I agree with Haley on this one. Its the first time I’ve ever seen Barry do that in a game. He needs a “good talkin to” and lets move on. He is a very valuable player and we don’t want to lose him. Hopefully he is sorry about the incident.

  • December 7, 2010  - Michael says:

    Bob’s right, questionable passion for the game was the biggest knock on Richardson coming out of Clemson. Clearly, he has prototypical size and physical ability, and he’s one of the smarter players you’ll find. Every pre-draft report said something like: the question for Richardson is the game important enough to him? Does he have the necessary fire and dedication to play at the NFL level? Well, I think we now know the answer to those types of questions about Richardson.

    I’m pretty confident Haley and company will know how best to handle the situation for Barry and the team. But, calling for the guy’s release is ridiculous. These guys are not robots.

  • December 7, 2010  - dan in joplin says:

    I’m just glad he was pissed for being taken out of the game! That is the kind of fire we need, now its up to Haley to “control” it. Give him a talking to and a fine, then meet w/ the whole team including coaches and have him apologize. Then Haley can give the whole “this is a family” speach and families aren’t perfect, sometimes they fight, everyone needs to show each other proper respect.

  • December 7, 2010  - Rick says:



  • December 7, 2010  - el cid says:

    Sorry but some of you are full of it.

    1. The Chiefs could care less about our collective opinions.

    2. HC Haley comes across as a bit of a loose cannon himself…..so…..the players are beginning to buy into the Chiefs “way” and they can loose control also.

    3. The players are supposed to be in control of themselves. Monsters on the field and under control when they step on the sidelines.

    4. Fans who can “understand” Richardson’s feelings are more about what is good for the Chiefs on sunday than what is going on in Richardson’s head.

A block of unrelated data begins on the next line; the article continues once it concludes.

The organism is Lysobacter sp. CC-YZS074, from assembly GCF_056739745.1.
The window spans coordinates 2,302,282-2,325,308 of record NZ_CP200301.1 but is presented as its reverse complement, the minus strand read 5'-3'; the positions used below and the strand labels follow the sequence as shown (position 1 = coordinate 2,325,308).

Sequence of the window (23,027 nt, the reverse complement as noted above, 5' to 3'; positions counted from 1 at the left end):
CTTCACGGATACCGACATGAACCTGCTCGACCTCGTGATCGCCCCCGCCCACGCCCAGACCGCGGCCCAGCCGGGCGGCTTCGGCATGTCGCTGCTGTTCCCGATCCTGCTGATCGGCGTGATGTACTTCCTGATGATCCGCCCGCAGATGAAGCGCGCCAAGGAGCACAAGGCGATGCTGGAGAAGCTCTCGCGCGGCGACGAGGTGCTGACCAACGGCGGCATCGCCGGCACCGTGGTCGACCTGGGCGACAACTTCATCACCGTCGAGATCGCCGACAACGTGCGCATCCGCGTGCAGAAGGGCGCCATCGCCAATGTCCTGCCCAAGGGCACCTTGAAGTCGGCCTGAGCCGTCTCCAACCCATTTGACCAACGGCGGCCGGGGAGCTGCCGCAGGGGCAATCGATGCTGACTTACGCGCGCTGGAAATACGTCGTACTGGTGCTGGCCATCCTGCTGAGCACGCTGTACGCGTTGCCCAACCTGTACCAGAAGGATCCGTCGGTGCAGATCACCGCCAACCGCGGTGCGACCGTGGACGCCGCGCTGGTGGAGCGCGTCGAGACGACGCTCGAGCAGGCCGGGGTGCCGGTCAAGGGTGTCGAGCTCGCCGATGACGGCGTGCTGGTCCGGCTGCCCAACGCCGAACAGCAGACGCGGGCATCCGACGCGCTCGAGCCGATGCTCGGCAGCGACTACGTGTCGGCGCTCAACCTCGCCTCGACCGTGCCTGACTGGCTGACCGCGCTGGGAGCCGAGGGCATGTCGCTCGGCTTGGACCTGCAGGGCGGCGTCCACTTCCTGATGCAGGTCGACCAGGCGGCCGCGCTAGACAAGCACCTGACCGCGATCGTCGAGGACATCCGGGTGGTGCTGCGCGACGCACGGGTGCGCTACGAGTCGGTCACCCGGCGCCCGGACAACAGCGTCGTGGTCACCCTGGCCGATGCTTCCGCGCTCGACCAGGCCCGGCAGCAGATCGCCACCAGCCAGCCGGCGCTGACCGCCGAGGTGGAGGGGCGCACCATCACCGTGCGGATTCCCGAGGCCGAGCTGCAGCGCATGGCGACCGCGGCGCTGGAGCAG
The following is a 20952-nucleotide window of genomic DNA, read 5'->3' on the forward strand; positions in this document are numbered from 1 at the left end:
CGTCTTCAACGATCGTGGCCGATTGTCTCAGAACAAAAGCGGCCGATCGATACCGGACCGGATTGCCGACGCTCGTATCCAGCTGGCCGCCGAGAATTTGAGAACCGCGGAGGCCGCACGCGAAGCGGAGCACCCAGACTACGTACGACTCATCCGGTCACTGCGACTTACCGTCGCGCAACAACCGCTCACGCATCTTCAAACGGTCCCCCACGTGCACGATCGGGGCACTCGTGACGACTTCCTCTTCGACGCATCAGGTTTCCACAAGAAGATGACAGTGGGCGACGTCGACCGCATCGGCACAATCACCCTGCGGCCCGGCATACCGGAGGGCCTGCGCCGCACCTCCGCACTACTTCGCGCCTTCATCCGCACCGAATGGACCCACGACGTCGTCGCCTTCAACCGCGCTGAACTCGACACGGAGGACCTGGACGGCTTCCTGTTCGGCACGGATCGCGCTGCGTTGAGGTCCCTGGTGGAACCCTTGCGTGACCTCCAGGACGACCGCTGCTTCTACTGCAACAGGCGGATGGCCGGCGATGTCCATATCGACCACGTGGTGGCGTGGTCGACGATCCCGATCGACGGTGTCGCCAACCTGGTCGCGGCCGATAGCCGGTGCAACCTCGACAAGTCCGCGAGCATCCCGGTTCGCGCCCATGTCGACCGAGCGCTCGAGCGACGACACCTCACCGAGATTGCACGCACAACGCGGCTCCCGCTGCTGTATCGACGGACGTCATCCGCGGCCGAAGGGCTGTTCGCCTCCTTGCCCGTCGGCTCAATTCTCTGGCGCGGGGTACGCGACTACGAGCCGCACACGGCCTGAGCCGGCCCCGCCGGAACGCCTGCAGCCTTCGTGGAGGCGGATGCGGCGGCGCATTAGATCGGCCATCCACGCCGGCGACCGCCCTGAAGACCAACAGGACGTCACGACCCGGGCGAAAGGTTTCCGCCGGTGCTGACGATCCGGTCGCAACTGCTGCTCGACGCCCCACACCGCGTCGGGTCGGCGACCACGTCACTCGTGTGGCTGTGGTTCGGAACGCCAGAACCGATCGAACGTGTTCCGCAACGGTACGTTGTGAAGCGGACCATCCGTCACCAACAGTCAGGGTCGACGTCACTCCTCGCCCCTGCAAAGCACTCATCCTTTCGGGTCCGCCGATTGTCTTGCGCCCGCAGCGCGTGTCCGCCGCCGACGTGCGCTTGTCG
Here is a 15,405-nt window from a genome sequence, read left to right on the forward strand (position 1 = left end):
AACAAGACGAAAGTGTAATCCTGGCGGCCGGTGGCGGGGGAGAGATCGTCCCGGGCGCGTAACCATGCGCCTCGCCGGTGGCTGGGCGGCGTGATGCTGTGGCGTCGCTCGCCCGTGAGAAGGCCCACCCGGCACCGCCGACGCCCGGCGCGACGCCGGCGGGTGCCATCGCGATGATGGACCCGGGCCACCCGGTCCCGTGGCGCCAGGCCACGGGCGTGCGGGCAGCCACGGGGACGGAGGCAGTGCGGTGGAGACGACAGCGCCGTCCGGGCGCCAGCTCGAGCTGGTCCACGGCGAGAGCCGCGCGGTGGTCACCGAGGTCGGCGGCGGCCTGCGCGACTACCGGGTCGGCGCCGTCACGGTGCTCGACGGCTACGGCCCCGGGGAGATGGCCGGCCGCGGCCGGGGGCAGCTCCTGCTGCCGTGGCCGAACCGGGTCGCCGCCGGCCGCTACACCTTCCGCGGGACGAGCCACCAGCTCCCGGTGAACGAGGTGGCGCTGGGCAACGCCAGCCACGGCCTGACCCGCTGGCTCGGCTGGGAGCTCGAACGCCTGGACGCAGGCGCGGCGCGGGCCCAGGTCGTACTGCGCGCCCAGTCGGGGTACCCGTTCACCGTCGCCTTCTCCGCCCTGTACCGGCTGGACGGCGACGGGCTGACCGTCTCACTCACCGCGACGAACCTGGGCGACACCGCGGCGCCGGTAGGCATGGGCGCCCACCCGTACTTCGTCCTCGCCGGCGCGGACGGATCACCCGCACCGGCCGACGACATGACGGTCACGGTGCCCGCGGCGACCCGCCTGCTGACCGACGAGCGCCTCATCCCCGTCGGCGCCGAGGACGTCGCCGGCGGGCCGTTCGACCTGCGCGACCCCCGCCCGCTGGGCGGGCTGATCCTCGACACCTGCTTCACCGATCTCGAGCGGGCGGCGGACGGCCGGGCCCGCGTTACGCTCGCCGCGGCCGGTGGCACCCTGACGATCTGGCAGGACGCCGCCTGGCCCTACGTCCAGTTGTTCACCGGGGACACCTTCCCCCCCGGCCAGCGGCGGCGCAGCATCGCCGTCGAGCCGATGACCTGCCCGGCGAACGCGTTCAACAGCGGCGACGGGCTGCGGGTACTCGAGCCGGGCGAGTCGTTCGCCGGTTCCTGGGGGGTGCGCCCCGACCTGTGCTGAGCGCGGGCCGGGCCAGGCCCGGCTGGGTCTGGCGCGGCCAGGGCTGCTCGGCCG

I have to trust the Hunt organization this will be handles for the good of the team. UNTIL it proves itself otherwise. After all we are all about secrecy, some other team may learn something, not to paraniod. Move on, SD is up to bat.

  • December 7, 2010  - Dave says:

    el cid…I actually agree with one of your posts. Nice!

  • December 7, 2010  - Butler says:

    AMEN also
    Now its all about Bad News for the Bolts
    Go CHIEFS Go !!!!!

  • December 7, 2010  - Marc says:

    Amen Bob!

  • December 7, 2010  - Jimbo says:

    I’m not sure it was a good idea to pull your right tackle out of the next play due to a self inflicted false start. We are 3rd and goal to go with our best right tackle on the field of battle.

    Was this to punish him? It would seem so. I can’t imagine the next play that was called was better suited for O’Cal. Barry was pissed and in my opinion, rightly so. Pushing the ST coach, not cool, not cool at all.

    Whoever pulled Barry out of the next play, that was a bad call. Todd Haley wanting to handle it internally as a family matter, that was a good call. Mr. Gretz, good call as well.
    Go Chiefs.

  • December 7, 2010  - jim says: